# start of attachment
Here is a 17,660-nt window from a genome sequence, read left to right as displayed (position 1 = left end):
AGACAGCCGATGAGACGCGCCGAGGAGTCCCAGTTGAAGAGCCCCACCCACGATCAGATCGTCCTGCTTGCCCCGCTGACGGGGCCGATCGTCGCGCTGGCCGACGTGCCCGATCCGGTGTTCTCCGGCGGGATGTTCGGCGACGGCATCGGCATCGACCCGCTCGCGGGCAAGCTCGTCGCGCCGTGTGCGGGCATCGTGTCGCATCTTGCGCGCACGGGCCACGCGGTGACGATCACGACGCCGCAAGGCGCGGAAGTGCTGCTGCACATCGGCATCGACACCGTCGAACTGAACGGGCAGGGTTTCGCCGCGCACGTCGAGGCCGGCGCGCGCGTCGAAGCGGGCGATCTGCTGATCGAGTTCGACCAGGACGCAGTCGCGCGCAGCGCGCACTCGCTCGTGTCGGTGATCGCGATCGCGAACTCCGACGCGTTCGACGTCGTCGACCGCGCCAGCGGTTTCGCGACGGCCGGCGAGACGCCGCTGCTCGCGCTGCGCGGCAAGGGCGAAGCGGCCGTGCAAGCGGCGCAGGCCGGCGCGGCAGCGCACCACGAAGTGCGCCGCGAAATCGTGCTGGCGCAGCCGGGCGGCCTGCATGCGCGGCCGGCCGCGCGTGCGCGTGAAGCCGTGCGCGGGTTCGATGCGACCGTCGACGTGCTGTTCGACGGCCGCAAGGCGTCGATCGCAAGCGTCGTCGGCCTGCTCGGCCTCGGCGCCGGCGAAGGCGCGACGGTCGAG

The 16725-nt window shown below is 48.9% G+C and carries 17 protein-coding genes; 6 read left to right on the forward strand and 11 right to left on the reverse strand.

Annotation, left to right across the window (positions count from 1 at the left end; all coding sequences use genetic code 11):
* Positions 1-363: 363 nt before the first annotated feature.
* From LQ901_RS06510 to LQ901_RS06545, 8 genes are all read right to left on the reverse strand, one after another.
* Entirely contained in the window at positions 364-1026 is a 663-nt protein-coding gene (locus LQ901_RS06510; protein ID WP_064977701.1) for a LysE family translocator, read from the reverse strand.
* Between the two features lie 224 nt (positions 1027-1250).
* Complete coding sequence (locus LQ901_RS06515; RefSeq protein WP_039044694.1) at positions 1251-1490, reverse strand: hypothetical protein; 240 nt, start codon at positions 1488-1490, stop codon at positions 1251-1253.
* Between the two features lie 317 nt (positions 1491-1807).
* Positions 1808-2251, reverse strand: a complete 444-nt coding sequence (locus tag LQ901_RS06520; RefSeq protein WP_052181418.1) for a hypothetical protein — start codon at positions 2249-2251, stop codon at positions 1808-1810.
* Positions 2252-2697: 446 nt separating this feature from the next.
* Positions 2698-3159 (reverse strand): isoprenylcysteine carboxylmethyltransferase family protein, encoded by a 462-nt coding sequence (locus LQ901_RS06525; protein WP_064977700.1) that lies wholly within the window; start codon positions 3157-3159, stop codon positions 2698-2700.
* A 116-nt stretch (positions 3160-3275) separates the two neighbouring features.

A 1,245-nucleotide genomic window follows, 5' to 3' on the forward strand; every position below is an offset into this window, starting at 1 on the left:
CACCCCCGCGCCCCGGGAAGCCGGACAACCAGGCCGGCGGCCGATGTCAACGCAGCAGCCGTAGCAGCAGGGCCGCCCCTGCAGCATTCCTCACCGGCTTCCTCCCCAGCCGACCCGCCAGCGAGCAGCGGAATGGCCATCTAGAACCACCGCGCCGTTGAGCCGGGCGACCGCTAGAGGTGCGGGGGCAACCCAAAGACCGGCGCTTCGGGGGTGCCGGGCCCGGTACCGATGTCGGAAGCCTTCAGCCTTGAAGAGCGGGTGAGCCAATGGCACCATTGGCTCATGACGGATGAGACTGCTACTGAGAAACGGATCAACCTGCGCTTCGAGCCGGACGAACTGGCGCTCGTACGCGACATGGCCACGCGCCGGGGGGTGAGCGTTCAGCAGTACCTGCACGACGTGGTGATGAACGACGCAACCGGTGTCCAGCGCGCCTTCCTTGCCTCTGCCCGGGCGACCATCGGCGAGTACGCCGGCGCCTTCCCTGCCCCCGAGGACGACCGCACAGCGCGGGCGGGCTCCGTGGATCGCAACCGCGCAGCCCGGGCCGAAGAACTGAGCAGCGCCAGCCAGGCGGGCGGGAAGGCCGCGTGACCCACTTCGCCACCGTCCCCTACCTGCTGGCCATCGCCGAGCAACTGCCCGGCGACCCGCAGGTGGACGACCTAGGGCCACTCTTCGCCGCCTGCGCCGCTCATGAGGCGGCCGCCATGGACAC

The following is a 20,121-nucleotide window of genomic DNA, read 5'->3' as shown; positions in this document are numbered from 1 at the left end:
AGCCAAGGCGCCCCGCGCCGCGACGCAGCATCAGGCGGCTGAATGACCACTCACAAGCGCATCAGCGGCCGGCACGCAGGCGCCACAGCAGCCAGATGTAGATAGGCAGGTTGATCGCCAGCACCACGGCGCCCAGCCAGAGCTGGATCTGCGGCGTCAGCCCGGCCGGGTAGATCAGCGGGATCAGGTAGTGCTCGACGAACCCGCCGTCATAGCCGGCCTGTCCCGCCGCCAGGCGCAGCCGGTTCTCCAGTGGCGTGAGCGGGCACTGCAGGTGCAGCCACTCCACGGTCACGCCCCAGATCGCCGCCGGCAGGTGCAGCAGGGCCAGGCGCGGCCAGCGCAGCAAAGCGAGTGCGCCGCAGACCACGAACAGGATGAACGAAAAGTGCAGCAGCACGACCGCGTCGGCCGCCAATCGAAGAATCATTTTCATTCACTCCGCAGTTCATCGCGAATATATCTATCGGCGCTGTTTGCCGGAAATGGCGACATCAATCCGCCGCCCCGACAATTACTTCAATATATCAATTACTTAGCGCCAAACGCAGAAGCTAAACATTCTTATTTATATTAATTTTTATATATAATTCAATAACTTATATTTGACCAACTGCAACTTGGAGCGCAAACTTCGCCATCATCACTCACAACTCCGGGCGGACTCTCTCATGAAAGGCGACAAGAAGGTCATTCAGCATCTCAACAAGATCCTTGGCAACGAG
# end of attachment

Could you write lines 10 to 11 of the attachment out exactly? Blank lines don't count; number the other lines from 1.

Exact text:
* Between the two features lie 317 nt (positions 1491-1807).
* Positions 1808-2251, reverse strand: a complete 444-nt coding sequence (locus tag LQ901_RS06520; RefSeq protein WP_052181418.1) for a hypothetical protein — start codon at positions 2249-2251, stop codon at positions 1808-1810.